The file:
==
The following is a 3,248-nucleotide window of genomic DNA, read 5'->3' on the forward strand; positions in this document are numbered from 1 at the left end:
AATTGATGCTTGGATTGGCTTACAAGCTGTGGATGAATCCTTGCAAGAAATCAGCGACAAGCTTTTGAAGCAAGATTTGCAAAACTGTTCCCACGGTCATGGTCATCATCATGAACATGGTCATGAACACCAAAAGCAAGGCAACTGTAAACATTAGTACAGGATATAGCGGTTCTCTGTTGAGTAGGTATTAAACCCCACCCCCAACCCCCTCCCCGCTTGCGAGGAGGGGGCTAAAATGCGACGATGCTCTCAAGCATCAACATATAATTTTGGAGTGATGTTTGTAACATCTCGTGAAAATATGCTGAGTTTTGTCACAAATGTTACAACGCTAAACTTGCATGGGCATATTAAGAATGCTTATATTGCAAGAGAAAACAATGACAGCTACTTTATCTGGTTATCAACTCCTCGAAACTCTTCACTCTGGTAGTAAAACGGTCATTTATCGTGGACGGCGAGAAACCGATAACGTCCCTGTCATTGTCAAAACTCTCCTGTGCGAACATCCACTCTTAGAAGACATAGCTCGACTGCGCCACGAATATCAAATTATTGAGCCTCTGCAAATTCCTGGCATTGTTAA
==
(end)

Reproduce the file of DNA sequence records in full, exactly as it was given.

The following is a 3,248-nucleotide window of genomic DNA, read 5'->3' on the forward strand; positions in this document are numbered from 1 at the left end:
AATTGATGCTTGGATTGGCTTACAAGCTGTGGATGAATCCTTGCAAGAAATCAGCGACAAGCTTTTGAAGCAAGATTTGCAAAACTGTTCCCACGGTCATGGTCATCATCATGAACATGGTCATGAACACCAAAAGCAAGGCAACTGTAAACATTAGTACAGGATATAGCGGTTCTCTGTTGAGTAGGTATTAAACCCCACCCCCAACCCCCTCCCCGCTTGCGAGGAGGGGGCTAAAATGCGACGATGCTCTCAAGCATCAACATATAATTTTGGAGTGATGTTTGTAACATCTCGTGAAAATATGCTGAGTTTTGTCACAAATGTTACAACGCTAAACTTGCATGGGCATATTAAGAATGCTTATATTGCAAGAGAAAACAATGACAGCTACTTTATCTGGTTATCAACTCCTCGAAACTCTTCACTCTGGTAGTAAAACGGTCATTTATCGTGGACGGCGAGAAACCGATAACGTCCCTGTCATTGTCAAAACTCTCCTGTGCGAACATCCACTCTTAGAAGACATAGCTCGACTGCGCCACGAATATCAAATTATTGAGCCTCTGCAAATTCCTGGCATTGTTAA